Kerala High Court: Father’s details not required for IVF born child

The Kerala High Court observed the rights of a single woman who conceived through ART procedure i.e IVF.

A single mother who conceived through In Vitro Fertilization (IVF) raised an appeal in the high court. Wanting a directive to strike down the column requiring the details of the child’s father in the birth certificate.

The court observed that the need to furnish the father’s details for a child conceived through IVF affects the dignity of the child and the mother.

The court also gave directions to the state for making changes in the forms designed to register the births and deaths of children born via IVF. It includes children conceived through Assisted Reproductive Technologies (ART), like IVF.

The Kerala High Court ruled out that the right of a single mother to conceive by ART has got recognition. As a result, any form requiring the details of the father, which should be kept anonymous, is a violation of their fundamental rights of liberty, dignity, and privacy.

The landmark judgment was ruled out on a plea by a woman, who conceived through IVF procedure. Under the Kerala Registration of births and deaths rule of 1970, it is mandatory to provide fathers’ details. The IVF procedure requires keeping the identity of the sperm donor anonymous. Hence, she will not be able to state the identity of the father. The woman also appealed to the high court, that this condition violates her privacy and dignity.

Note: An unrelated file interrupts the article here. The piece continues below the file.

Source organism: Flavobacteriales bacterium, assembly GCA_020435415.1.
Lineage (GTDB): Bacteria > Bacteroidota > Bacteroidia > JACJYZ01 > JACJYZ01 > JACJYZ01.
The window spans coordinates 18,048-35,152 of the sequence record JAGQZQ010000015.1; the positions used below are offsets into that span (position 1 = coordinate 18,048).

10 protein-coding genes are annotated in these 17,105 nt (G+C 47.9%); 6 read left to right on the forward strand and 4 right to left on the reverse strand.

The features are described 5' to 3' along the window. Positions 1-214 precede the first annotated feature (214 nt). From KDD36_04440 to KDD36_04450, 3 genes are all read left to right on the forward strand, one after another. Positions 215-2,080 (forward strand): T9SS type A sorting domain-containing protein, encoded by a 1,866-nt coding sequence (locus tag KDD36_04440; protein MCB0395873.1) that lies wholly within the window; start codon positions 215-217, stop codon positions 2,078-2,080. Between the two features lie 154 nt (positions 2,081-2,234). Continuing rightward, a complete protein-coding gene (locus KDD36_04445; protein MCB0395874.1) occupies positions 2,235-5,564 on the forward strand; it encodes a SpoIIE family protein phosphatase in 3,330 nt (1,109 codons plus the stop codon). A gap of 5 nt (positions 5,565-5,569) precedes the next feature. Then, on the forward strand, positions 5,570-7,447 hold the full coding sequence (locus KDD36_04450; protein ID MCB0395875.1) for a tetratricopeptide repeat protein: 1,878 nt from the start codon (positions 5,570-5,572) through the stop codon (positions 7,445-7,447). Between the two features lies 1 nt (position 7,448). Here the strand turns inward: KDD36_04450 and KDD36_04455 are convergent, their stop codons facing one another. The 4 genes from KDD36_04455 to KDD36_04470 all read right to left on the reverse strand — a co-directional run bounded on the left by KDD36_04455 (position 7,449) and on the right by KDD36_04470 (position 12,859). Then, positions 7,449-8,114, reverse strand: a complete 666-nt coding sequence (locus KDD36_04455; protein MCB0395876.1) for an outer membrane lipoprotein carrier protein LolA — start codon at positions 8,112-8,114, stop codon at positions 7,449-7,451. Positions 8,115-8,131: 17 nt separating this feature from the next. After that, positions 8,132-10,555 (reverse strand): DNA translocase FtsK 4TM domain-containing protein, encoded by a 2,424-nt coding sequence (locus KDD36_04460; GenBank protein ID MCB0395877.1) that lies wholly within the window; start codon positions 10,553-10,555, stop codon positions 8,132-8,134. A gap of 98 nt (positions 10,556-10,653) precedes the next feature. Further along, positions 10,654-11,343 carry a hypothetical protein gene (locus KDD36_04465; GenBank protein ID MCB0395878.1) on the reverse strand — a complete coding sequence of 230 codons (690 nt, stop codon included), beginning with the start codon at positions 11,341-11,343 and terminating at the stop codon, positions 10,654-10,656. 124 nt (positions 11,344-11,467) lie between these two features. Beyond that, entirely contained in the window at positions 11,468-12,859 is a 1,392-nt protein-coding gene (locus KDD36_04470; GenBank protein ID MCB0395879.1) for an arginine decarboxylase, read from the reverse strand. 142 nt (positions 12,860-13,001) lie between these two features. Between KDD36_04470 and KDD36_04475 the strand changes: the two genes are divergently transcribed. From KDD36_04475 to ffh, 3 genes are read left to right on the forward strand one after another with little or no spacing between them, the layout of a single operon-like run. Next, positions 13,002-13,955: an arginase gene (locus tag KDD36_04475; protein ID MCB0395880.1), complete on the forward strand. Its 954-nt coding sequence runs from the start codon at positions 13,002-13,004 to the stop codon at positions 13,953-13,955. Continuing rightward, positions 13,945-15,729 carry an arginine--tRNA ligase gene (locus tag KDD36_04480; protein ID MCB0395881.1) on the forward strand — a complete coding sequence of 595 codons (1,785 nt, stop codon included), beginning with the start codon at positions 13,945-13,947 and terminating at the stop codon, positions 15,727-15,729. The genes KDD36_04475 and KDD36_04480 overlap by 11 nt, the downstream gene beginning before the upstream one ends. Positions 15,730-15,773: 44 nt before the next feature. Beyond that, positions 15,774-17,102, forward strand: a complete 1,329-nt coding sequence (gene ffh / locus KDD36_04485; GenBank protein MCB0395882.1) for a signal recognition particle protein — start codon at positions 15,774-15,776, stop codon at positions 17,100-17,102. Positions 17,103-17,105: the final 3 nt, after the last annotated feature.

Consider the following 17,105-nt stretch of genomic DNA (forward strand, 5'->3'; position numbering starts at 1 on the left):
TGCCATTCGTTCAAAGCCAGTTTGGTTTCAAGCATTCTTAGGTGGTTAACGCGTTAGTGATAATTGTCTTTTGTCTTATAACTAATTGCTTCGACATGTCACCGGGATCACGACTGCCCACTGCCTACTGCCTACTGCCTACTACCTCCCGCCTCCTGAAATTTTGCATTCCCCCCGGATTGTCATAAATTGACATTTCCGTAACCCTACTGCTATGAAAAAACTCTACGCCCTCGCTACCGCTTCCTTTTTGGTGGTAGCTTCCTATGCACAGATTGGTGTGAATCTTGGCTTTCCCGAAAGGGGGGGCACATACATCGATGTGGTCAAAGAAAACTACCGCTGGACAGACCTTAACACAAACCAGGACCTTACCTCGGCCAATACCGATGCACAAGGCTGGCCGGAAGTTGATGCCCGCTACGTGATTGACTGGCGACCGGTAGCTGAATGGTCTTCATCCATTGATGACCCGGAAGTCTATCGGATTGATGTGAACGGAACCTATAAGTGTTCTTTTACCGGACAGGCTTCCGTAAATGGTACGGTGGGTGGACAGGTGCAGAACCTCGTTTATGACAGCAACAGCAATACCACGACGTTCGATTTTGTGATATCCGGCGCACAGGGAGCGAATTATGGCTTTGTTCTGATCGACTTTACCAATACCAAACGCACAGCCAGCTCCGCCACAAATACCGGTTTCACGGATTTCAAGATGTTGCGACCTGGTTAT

The court heard the plea of the single mother. And, came to the observation that the rights of the single mother are recognized and accepted. So, though mandatory the court cannot compel the woman to disclose the identity of the father.

This particular case falls under the right to privacy. The right to privacy of single parents recognized by guidelines of ART Clinics. For the given set of conditions, there is no reason to provide the name of the father.

The court also agreed with the petitioner, that having a provision wanting the details of the father and keeping it blank affects the self-esteem. Such a gesture is against the dignity of the mother and the child.

The court also admits the fact that artificial conceiving was alien to Indian society until a few decades back. But, the modern lifestyle and personal choices have made this a normal phenomenon.

Hence, we need to have a law that can adapt to the changes in society. And it should provide fundamental support as guaranteed by the constitution of India.

However, the court also clarified that applicants can be asked to provide an affidavit stating that they are single parents. They will also need to produce copies of medical records.

Wondering why the high court wants these documents?

To ensure the well-being of the child. Also, to prevent the usage of such information to settle family issues.

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